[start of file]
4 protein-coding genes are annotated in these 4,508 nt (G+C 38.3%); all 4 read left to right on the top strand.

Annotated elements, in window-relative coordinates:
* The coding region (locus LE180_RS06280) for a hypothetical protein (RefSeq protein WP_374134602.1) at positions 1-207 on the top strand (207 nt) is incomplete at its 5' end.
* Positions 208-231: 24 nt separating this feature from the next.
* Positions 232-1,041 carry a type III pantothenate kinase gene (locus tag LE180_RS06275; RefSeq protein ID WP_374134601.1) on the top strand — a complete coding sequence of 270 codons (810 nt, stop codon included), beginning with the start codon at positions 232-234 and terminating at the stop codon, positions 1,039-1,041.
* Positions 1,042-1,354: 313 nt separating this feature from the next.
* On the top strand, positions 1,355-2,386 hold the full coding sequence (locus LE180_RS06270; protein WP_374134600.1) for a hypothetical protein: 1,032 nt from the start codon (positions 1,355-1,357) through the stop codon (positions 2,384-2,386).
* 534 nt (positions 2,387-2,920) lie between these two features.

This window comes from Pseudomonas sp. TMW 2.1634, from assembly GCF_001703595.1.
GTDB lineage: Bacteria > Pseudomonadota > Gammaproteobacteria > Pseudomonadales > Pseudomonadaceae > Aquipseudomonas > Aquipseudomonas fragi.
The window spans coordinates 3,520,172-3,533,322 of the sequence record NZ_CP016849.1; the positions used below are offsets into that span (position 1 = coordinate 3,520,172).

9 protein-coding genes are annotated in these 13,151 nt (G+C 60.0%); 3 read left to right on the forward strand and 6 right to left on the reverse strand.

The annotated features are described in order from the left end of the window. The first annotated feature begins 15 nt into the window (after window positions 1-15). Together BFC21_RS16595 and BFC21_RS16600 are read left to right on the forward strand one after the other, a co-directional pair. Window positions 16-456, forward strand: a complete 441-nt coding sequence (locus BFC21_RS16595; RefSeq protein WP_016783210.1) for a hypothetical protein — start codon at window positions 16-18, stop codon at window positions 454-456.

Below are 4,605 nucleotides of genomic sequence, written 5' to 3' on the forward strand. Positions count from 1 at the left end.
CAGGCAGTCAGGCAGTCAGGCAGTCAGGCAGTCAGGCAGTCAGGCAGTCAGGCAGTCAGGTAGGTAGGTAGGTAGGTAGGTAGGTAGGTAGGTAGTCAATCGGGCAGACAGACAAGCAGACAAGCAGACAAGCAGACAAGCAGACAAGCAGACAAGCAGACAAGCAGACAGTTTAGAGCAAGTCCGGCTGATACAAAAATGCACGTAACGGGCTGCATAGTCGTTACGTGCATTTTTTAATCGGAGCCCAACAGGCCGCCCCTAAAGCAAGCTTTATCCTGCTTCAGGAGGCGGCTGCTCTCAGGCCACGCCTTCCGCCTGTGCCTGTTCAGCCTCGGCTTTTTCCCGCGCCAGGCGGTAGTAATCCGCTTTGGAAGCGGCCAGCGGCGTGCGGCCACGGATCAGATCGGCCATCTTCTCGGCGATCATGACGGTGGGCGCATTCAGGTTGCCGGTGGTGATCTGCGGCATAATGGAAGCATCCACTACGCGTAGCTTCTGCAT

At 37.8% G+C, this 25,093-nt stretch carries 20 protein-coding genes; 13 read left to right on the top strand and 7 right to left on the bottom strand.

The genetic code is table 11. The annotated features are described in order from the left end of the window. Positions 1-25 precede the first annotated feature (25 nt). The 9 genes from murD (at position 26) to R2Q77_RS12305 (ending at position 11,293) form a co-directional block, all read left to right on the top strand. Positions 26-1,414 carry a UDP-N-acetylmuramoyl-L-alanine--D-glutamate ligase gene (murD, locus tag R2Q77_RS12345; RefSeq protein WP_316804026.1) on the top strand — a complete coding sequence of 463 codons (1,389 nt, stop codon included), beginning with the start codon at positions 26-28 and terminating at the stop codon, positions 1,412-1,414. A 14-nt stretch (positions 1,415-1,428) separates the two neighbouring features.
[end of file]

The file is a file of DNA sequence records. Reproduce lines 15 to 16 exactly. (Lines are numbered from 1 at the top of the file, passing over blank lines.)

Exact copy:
CAGGCAGTCAGGCAGTCAGGCAGTCAGGCAGTCAGGCAGTCAGGCAGTCAGGCAGTCAGGTAGGTAGGTAGGTAGGTAGGTAGGTAGGTAGGTAGTCAATCGGGCAGACAGACAAGCAGACAAGCAGACAAGCAGACAAGCAGACAAGCAGACAAGCAGACAAGCAGACAGTTTAGAGCAAGTCCGGCTGATACAAAAATGCACGTAACGGGCTGCATAGTCGTTACGTGCATTTTTTAATCGGAGCCCAACAGGCCGCCCCTAAAGCAAGCTTTATCCTGCTTCAGGAGGCGGCTGCTCTCAGGCCACGCCTTCCGCCTGTGCCTGTTCAGCCTCGGCTTTTTCCCGCGCCAGGCGGTAGTAATCCGCTTTGGAAGCGGCCAGCGGCGTGCGGCCACGGATCAGATCGGCCATCTTCTCGGCGATCATGACGGTGGGCGCATTCAGGTTGCCGGTGGTGATCTGCGGCATAATGGAAGCATCCACTACGCGTAGCTTCTGCAT

At 37.8% G+C, this 25,093-nt stretch carries 20 protein-coding genes; 13 read left to right on the top strand and 7 right to left on the bottom strand.